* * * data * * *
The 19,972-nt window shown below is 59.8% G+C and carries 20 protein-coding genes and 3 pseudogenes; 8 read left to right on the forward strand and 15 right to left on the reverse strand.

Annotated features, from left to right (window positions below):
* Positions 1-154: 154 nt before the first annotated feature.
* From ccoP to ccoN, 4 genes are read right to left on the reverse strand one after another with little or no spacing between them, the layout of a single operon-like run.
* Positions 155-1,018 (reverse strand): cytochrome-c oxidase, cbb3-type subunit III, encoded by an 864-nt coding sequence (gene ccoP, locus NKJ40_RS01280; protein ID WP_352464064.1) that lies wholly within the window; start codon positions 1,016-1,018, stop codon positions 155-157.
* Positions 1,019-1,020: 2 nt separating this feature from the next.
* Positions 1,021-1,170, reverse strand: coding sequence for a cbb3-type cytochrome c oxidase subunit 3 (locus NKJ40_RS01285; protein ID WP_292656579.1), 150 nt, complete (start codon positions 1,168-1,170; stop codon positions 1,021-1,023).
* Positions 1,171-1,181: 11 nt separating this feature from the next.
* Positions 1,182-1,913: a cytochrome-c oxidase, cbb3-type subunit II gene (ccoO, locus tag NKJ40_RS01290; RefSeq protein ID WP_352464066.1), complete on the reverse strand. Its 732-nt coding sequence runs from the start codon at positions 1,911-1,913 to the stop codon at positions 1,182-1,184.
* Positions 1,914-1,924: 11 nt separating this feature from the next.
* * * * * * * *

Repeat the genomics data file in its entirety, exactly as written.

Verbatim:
The 19,972-nt window shown below is 59.8% G+C and carries 20 protein-coding genes and 3 pseudogenes; 8 read left to right on the forward strand and 15 right to left on the reverse strand.

Annotated features, from left to right (window positions below):
* Positions 1-154: 154 nt before the first annotated feature.
* From ccoP to ccoN, 4 genes are read right to left on the reverse strand one after another with little or no spacing between them, the layout of a single operon-like run.
* Positions 155-1,018 (reverse strand): cytochrome-c oxidase, cbb3-type subunit III, encoded by an 864-nt coding sequence (gene ccoP, locus NKJ40_RS01280; protein ID WP_352464064.1) that lies wholly within the window; start codon positions 1,016-1,018, stop codon positions 155-157.
* Positions 1,019-1,020: 2 nt separating this feature from the next.
* Positions 1,021-1,170, reverse strand: coding sequence for a cbb3-type cytochrome c oxidase subunit 3 (locus NKJ40_RS01285; protein ID WP_292656579.1), 150 nt, complete (start codon positions 1,168-1,170; stop codon positions 1,021-1,023).
* Positions 1,171-1,181: 11 nt separating this feature from the next.
* Positions 1,182-1,913: a cytochrome-c oxidase, cbb3-type subunit II gene (ccoO, locus tag NKJ40_RS01290; RefSeq protein ID WP_352464066.1), complete on the reverse strand. Its 732-nt coding sequence runs from the start codon at positions 1,911-1,913 to the stop codon at positions 1,182-1,184.
* Positions 1,914-1,924: 11 nt separating this feature from the next.